If you have followed my posts and purchased series I savings bonds over the past couple of years, it is time to start thinking about redeeming them. This is because interest rates on them have been resetting lower to about 3.4%, which is now lower than the rate on many high yield savings accounts.
Series I bonds are not good long-term investments because they only earn the rate of inflation. While you will keep up with inflation, you are not growing wealth in real terms. The long-term historical inflation rate in the U.S. has averaged about 3%. This means that I bonds purchased over the past few years (which have no fixed interest rate component) will likely only yield 3% over the long-term. They were a good short-term investment last year because they were paying 9.6% risk-free for a while, but with inflation moderating it is time to think about redeeming them.
Whether you should redeem your I bonds now depends on the specific month you purchased them in. You must hold I bonds for at least a year before you can redeem them. Further, when you redeem I bonds before 5 years, you forfeit the most recent 3 months of interest. The key is to let three months pass after the rate resets lower so that you are forfeiting 3 months of low-rate interest and not high-rate interest.
If this sounds confusing, fortunately there is a three step test to help you identify when to redeem your series I bonds.
Step 1: Check to see if the rate has reset lower
Log into Treasury Direct, go to “Current Holdings” and view the details of your I bonds. Check to see if the interest rates have reset lower. If the rate is still high (such as the 6.48% bond in the example below), you can stop right here. You’ll want to hold onto these bonds for now. If the rate has reset lower (such as the 3.38% bonds), continue to step 2.
Step 2: Figure out the date of last reset
For bonds that have reset to a lower rate, you’ll want to figure out when the rates last reset. Interest rates on I bonds reset every six months from the month of issuance. For example, the bond that was issued on 11/1/20 will reset every November and May. Since it is August as I write this, the last reset is May. For the bonds that were issued in January, the last reset was in July. Once you know when the rates last reset on a bond, continue to step three.
Step 3: Figure out when to redeem the bond
For bonds that have reset to a lower rate, take the most recent interest rate reset month and add 3 more months to figure out the optimal redemption month. For the bond issued 11/1/20, take the last reset month of May and add 3 months to arrive at August. So I would redeem those bonds now. For the bonds issued in 1/1/22, adding three months to the last reset month of July yields October 2023. I would wait until October before redeeming those. You should do this calculation for each of your bonds to determine the optimal redemption month for each bond.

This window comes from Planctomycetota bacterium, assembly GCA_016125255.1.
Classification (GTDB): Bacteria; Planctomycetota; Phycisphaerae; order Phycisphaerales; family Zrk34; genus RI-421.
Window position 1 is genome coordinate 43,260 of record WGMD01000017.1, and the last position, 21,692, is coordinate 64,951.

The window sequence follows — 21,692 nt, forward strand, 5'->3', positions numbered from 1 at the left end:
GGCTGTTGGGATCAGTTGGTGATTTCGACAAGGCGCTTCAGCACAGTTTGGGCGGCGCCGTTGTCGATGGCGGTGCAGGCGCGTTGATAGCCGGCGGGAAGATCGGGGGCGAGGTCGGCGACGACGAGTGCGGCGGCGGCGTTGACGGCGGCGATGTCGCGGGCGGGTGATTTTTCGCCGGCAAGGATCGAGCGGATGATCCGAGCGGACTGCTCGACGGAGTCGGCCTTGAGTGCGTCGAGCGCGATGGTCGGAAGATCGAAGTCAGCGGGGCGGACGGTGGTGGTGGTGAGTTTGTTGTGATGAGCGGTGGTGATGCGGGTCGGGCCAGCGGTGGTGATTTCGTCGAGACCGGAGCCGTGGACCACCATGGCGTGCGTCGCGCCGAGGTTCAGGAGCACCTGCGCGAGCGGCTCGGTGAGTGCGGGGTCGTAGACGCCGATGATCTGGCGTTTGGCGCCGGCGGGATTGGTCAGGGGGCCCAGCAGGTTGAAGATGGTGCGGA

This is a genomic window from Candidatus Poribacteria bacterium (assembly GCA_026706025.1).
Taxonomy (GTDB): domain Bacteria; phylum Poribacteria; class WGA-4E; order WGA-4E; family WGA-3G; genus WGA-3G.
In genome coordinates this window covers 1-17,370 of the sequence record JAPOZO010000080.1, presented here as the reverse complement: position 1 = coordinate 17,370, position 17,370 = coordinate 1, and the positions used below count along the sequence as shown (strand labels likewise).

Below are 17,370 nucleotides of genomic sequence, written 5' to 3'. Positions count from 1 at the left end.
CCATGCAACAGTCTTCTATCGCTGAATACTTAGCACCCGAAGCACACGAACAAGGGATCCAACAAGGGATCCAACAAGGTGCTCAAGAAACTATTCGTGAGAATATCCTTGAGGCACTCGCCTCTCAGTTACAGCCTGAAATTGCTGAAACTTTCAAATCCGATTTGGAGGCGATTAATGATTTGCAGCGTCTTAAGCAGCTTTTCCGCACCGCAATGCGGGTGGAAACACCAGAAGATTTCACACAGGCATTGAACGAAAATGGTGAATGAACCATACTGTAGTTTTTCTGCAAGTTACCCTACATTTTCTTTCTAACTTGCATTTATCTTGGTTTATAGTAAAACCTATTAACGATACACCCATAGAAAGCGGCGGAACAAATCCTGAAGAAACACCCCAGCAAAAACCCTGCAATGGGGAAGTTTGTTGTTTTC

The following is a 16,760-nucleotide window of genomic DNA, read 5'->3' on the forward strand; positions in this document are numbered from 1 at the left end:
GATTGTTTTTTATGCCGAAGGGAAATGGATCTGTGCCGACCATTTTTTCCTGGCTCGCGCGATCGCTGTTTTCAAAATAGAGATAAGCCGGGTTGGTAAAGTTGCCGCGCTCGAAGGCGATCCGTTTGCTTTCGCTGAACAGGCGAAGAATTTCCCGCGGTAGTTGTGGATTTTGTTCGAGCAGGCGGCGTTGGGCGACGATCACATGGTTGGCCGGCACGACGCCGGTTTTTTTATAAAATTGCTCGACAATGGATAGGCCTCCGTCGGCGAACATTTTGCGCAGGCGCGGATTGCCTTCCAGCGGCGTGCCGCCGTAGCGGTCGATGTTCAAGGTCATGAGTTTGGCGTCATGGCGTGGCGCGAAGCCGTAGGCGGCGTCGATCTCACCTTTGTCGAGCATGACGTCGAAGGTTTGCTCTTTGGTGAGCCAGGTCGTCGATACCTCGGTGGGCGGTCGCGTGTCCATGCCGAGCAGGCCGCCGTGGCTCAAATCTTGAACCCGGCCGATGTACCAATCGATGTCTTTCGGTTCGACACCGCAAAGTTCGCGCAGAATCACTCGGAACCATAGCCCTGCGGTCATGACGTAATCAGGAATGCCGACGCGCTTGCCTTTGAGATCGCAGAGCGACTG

Of course, the most important thing when determining whether to redeem a bond is to ask how much you can earn in alternative investments. Right now, US Treasury bills offer a risk-free 5.5% rate, which is clearly superior to I Bonds at 3.38%. Over the next few months, I plan on redeeming all of my I bonds and reinvesting the proceeds either in US Treasury bills or in stocks as attractive opportunities arise.
There are some tax considerations to keep in mind as well. The good news is that I bonds are exempt from state income taxes so no impact there. For federal taxes, the interest on I bonds are typically deferred until you redeem them. The deferred interest becomes taxable in the year you redeem your I bonds. You should consult your tax advisor to understand the impact of realizing deferred interest on your overall taxes.
I wrote this article myself, and it expresses my own opinions. I am not receiving compensation for it.
The information in the article is provided for informational purposes only. It should not be construed as investment advice or advice on buying, selling, or other types of transactions relating to an investment in products or services, much less an invitation, an offer or a solicitation to invest.
The information in the article is provided solely by virtue of the fact that everyone will independently make their own investment decisions: the report does not take into account investment objectives, nor specific needs or financial situation. In addition, nothing in the article represents or is intended to express investment, financial, legal, accounting or tax advice. You should consult your own investment or financial advisor before taking any actions.